A joint Bioenergy project of Purdue University and Archer Daniels Midland Company has been selected to receive funding by the U.S. Department of Energy to further the commercialization of highly-efficient yeast which converts cellulosic materials into ethanol through fermentation. ADM - April 17, 2007.

    Researchers at Iowa State University and the US Department of Agriculture's Agricultural Research Services (ARS) have found that glycerin, a biodiesel by-product, is as effective as conventional corn-soymeal diets for pigs. AllAboutFeed - April 16, 2007.

    U.S. demand for uranium may surge by a third amid a revival in atomic power projects, increasing concern that imports will increase and that limited supplies may push prices higher, the Nuclear Energy Institute says. Prices touched all time highs of US$113 a pound in an auction last week by a U.S producer amid plans by China and India to expand their nuclear power capacity. International Herald Tribune - April 16, 2007.

    Taiwan mandates a 1% biodiesel and ethanol blend for all diesel and gasoline sold in the country, to become effective next year. By 2010, the ratio will be increased to 2%. WisconsinAg Connection - April 16, 2007.

    Vietnam has won the prestigious EU-sponsored Energy Globe award for 2006 for a community biogas program, the Ministry of Agriculture and Rural Development announced. ThanhNien News - April 13, 2007.

    Given unstable fossil fuel prices and their negative effects on the economy, Tanzania envisages large-scale agriculture of energy crops Deputy Minister for Agriculture, Food Security and Cooperatives, Mr Christopher Chiza has said. A 600 hectare jatropha seed production effort is underway, with the seeds expected to be distributed to farmers during the 2009/2010 growing season. Daily News (Dar es Salaam) - April 12, 2007.

    Renault has announced it will launch a flex-fuel version of its Logan in Brazil in July. Brazilian autosales rose 28% to 1,834,581 in 2006 from 2004. GreenCarCongress - April 12, 2007.

    Chevron and Weyerhouser, one of the largest forest products companies, are joining forces to research next generation biofuels. The companies will focus on developing technology that can transform wood fiber and other nonfood sources of cellulose into economical, clean-burning biofuels for cars and trucks. PRNewswire - April 12, 2007.

    BioConversion Blog's C. Scott Miller discusses the publication of 'The BioTown Source Book', which offers a very accessible introduction to the many different bioconversion technologies currently driving the bioenergy sector. BioConversion Blog - April 11, 2007.

    China's State Forestry Administration (SFA) and the China National Cereals, Oils and Foodstuffs Import & Export Corp., Ltd. (COFCO) have signed a framework agreement over plans to cooperatively develop forest bioenergy resources, COFCO announced on its web site. Interfax China - April 11, 2007.

    The Ministry of Agriculture and Livestock of El Salvador is speeding up writing the country's biofuels law in order to take advantage of the US-Brazil cooperation agreement which identified the country as one where projects can be launched fairly quickly. The bill is expected to be presented to parliament in the coming weeks. El Porvenir - April 11, 2007.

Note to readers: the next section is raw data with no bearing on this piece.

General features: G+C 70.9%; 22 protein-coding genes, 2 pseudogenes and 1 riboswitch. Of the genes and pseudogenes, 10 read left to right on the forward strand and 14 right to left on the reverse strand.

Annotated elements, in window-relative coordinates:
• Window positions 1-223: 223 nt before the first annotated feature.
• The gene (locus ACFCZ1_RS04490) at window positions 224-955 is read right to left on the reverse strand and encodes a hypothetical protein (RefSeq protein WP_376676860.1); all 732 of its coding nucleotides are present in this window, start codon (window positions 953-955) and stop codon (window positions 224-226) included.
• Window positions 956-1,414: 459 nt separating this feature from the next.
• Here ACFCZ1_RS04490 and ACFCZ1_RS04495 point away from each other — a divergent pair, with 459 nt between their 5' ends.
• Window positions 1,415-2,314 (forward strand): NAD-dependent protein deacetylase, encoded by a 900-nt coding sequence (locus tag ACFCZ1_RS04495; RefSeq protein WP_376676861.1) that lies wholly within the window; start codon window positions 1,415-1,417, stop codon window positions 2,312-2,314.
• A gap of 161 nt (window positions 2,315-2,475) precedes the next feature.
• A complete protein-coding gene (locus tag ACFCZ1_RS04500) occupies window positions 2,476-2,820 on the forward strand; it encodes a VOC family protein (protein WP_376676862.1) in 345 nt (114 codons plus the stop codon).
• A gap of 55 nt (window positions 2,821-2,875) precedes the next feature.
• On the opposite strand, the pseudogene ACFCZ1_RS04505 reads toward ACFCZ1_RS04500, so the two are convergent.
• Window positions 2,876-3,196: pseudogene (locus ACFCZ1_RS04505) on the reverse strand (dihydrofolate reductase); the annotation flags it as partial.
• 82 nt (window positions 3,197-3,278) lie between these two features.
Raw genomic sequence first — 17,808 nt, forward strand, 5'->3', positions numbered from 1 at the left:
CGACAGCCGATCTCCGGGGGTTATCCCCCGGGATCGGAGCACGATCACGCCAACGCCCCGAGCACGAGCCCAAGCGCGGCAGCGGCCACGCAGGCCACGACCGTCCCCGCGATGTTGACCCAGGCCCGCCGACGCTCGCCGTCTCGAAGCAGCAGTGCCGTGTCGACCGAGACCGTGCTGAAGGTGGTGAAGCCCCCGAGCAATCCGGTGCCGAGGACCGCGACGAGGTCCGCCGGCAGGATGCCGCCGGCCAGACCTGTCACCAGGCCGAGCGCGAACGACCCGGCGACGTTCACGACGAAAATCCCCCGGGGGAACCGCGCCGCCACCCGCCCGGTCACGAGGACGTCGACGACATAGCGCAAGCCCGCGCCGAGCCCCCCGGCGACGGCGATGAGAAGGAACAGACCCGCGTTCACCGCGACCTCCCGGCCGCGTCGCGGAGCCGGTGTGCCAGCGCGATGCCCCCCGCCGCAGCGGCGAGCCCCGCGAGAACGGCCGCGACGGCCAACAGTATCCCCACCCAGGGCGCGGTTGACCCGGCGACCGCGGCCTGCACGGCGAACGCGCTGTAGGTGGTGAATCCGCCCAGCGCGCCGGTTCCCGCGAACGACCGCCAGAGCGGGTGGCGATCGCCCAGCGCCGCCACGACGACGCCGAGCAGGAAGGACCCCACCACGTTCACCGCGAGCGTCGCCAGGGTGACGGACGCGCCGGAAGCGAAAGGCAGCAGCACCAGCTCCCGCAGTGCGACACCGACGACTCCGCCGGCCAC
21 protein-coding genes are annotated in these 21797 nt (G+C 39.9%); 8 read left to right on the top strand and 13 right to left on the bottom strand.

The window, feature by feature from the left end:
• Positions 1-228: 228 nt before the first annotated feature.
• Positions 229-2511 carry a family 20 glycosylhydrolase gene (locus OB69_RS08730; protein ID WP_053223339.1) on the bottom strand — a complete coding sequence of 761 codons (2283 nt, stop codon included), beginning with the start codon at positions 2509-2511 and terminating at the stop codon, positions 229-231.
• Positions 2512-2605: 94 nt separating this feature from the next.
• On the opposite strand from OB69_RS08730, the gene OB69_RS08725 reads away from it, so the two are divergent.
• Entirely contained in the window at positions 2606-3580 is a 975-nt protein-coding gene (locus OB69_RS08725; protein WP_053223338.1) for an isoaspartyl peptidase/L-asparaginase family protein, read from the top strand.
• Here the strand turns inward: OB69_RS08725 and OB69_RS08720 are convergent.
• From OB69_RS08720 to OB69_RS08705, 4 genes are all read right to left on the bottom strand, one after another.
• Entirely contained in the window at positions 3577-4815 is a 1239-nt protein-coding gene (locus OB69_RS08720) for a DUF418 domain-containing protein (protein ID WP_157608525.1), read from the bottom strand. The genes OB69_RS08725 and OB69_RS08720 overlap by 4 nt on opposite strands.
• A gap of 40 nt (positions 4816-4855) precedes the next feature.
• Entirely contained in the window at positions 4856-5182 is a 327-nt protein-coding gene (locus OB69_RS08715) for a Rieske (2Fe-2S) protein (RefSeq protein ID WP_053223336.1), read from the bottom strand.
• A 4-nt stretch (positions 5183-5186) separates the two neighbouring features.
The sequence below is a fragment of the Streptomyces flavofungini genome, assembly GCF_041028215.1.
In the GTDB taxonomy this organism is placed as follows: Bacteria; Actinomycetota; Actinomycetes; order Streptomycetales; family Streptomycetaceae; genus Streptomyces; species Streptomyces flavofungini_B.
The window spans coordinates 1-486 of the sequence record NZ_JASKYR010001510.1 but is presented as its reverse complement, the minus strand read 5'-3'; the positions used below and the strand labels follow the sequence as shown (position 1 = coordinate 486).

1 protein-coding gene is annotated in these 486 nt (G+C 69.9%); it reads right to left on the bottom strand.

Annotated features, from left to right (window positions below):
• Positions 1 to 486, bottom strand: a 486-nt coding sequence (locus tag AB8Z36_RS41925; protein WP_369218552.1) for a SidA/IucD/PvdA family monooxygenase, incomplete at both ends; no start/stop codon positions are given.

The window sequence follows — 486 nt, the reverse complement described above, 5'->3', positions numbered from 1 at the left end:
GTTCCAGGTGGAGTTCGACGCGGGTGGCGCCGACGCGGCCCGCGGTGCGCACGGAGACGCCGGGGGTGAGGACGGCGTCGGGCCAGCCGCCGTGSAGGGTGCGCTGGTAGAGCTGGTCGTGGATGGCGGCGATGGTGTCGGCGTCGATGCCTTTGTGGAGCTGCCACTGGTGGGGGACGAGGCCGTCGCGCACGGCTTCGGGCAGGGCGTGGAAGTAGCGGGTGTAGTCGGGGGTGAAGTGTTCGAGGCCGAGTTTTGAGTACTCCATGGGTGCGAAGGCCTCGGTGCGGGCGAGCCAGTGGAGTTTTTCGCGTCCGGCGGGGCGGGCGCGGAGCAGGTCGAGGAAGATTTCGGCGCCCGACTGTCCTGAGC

ConocoPhillips will establish an eight-year, $22.5 million research program at Iowa State University dedicated to developing technologies that produce biofuels. The grant is part of ConocoPhillips' plan to create joint research programs with major universities to produce viable solutions to diversify America's energy sources. Iowa State University - April 11, 2007.

    Interstate Power and Light has decided to utilize super-critical pulverized coal boiler technology at its large (600MW) new generation facility planned for Marshalltown, Iowa. The plant is designed to co-fire biomass and has a cogeneration component. The investment tops US$1billion. PRNewswire - April 10, 2007.

    One of India's largest sugar companies, the Birla group will invest 8 billion rupees (US$187 million) to expand sugar and biofuel ethanol output and produce renewable electricity from bagasse, to generate more revenue streams from its sugar business. Reuters India - April 9, 2007.

    An Iranian firm, Mashal Khazar Darya, is to build a cellulosic ethanol plant that will utilise switchgrass as its feedstock at a site it owns in Bosnia-Herzegovina. The investment is estimated to be worth €112/US$150 million. The plant's capacity will be 378 million liters (100 million gallons), supplied by switchgrass grown on 4400 hectares of land. PressTv (Iran) - April 9, 2007.

    The Africa Power & Electricity Congress and Exhibition, to take place from 16 - 20 April 2007, in the Sandton Convention Centre, Johannesburg, South Africa, will focus on bioenergy and biofuels. The Statesman - April 7, 2007.

    Petrobras and Petroecuador have signed a joint performance MOU for a technical, economic and legal viability study to develop joint projects in biofuel production and distribution in Ecuador. The project includes possible joint Petroecuador and Petrobras investments, in addition to qualifying the Ecuadorian staff that is directly involved in biofuel-related activities with the exchange of professionals and technical training. PetroBras - April 5, 2007.

    The Société de Transport de Montréal is to buy 8 biodiesel-electric hybrid buses that will use 20% less fuel and cut 330 tons of GHG emissions per annum. Courrier Ahuntsic - April 3, 2007.

    Thailand mandates B2, a mixture of 2% biodiesel and 98% diesel. According to Energy Minister Piyasvasti Amranand, the mandate comes into effect by April next year. Bangkok Post - April 3, 2007.

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Wednesday, May 02, 2007

World's first carbon-negative energy system planned in Netherlands: biomass with carbon capture

Dutch media report [*Dutch] that diversified energy firm Nuon is in the final stages of creating the world's first large-scale carbon-negative energy system in Eemshaven, the Netherlands.